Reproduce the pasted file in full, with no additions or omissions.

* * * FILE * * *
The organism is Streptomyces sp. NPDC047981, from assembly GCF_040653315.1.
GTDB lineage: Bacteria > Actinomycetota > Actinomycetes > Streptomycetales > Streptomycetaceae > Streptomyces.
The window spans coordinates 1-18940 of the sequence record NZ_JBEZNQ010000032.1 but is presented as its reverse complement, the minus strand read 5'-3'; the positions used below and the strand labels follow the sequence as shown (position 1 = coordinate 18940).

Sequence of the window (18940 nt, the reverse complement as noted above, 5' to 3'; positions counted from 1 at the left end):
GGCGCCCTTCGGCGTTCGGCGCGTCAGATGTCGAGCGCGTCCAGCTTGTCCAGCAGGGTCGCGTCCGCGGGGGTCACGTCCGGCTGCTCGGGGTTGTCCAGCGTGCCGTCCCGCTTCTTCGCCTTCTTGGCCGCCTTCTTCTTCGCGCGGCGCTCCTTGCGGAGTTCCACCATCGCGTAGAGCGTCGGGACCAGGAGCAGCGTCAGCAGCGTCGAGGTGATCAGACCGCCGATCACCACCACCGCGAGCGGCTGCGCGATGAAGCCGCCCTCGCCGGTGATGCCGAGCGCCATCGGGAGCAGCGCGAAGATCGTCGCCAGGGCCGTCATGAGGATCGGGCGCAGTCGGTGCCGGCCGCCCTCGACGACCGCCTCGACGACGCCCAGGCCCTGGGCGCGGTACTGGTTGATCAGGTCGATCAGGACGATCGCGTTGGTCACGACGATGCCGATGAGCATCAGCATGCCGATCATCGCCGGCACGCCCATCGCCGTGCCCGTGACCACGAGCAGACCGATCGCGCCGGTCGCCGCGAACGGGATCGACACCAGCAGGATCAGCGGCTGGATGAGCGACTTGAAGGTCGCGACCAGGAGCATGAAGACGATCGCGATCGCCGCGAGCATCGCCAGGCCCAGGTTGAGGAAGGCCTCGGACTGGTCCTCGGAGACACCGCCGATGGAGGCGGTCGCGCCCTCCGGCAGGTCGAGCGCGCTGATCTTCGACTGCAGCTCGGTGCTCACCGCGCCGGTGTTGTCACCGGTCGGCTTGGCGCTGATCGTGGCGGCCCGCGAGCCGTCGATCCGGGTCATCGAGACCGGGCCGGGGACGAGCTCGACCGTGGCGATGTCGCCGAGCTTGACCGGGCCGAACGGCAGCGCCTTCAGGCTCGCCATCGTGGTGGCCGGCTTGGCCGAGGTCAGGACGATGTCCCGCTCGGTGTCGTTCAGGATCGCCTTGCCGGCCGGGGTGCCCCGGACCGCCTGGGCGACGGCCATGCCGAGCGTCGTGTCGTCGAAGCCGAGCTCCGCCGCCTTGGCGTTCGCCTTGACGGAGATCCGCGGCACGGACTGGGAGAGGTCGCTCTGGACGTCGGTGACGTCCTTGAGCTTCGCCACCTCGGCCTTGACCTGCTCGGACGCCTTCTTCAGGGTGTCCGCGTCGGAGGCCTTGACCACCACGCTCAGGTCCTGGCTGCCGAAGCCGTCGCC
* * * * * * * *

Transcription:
The organism is Streptomyces sp. NPDC047981, from assembly GCF_040653315.1.
GTDB lineage: Bacteria > Actinomycetota > Actinomycetes > Streptomycetales > Streptomycetaceae > Streptomyces.
The window spans coordinates 1-18940 of the sequence record NZ_JBEZNQ010000032.1 but is presented as its reverse complement, the minus strand read 5'-3'; the positions used below and the strand labels follow the sequence as shown (position 1 = coordinate 18940).

Sequence of the window (18940 nt, the reverse complement as noted above, 5' to 3'; positions counted from 1 at the left end):
GGCGCCCTTCGGCGTTCGGCGCGTCAGATGTCGAGCGCGTCCAGCTTGTCCAGCAGGGTCGCGTCCGCGGGGGTCACGTCCGGCTGCTCGGGGTTGTCCAGCGTGCCGTCCCGCTTCTTCGCCTTCTTGGCCGCCTTCTTCTTCGCGCGGCGCTCCTTGCGGAGTTCCACCATCGCGTAGAGCGTCGGGACCAGGAGCAGCGTCAGCAGCGTCGAGGTGATCAGACCGCCGATCACCACCACCGCGAGCGGCTGCGCGATGAAGCCGCCCTCGCCGGTGATGCCGAGCGCCATCGGGAGCAGCGCGAAGATCGTCGCCAGGGCCGTCATGAGGATCGGGCGCAGTCGGTGCCGGCCGCCCTCGACGACCGCCTCGACGACGCCCAGGCCCTGGGCGCGGTACTGGTTGATCAGGTCGATCAGGACGATCGCGTTGGTCACGACGATGCCGATGAGCATCAGCATGCCGATCATCGCCGGCACGCCCATCGCCGTGCCCGTGACCACGAGCAGACCGATCGCGCCGGTCGCCGCGAACGGGATCGACACCAGCAGGATCAGCGGCTGGATGAGCGACTTGAAGGTCGCGACCAGGAGCATGAAGACGATCGCGATCGCCGCGAGCATCGCCAGGCCCAGGTTGAGGAAGGCCTCGGACTGGTCCTCGGAGACACCGCCGATGGAGGCGGTCGCGCCCTCCGGCAGGTCGAGCGCGCTGATCTTCGACTGCAGCTCGGTGCTCACCGCGCCGGTGTTGTCACCGGTCGGCTTGGCGCTGATCGTGGCGGCCCGCGAGCCGTCGATCCGGGTCATCGAGACCGGGCCGGGGACGAGCTCGACCGTGGCGATGTCGCCGAGCTTGACCGGGCCGAACGGCAGCGCCTTCAGGCTCGCCATCGTGGTGGCCGGCTTGGCCGAGGTCAGGACGATGTCCCGCTCGGTGTCGTTCAGGATCGCCTTGCCGGCCGGGGTGCCCCGGACCGCCTGGGCGACGGCCATGCCGAGCGTCGTGTCGTCGAAGCCGAGCTCCGCCGCCTTGGCGTTCGCCTTGACGGAGATCCGCGGCACGGACTGGGAGAGGTCGCTCTGGACGTCGGTGACGTCCTTGAGCTTCGCCACCTCGGCCTTGACCTGCTCGGACGCCTTCTTCAGGGTGTCCGCGTCGGAGGCCTTGACCACCACGCTCAGGTCCTGGCTGCCGAAGCCGTCGCC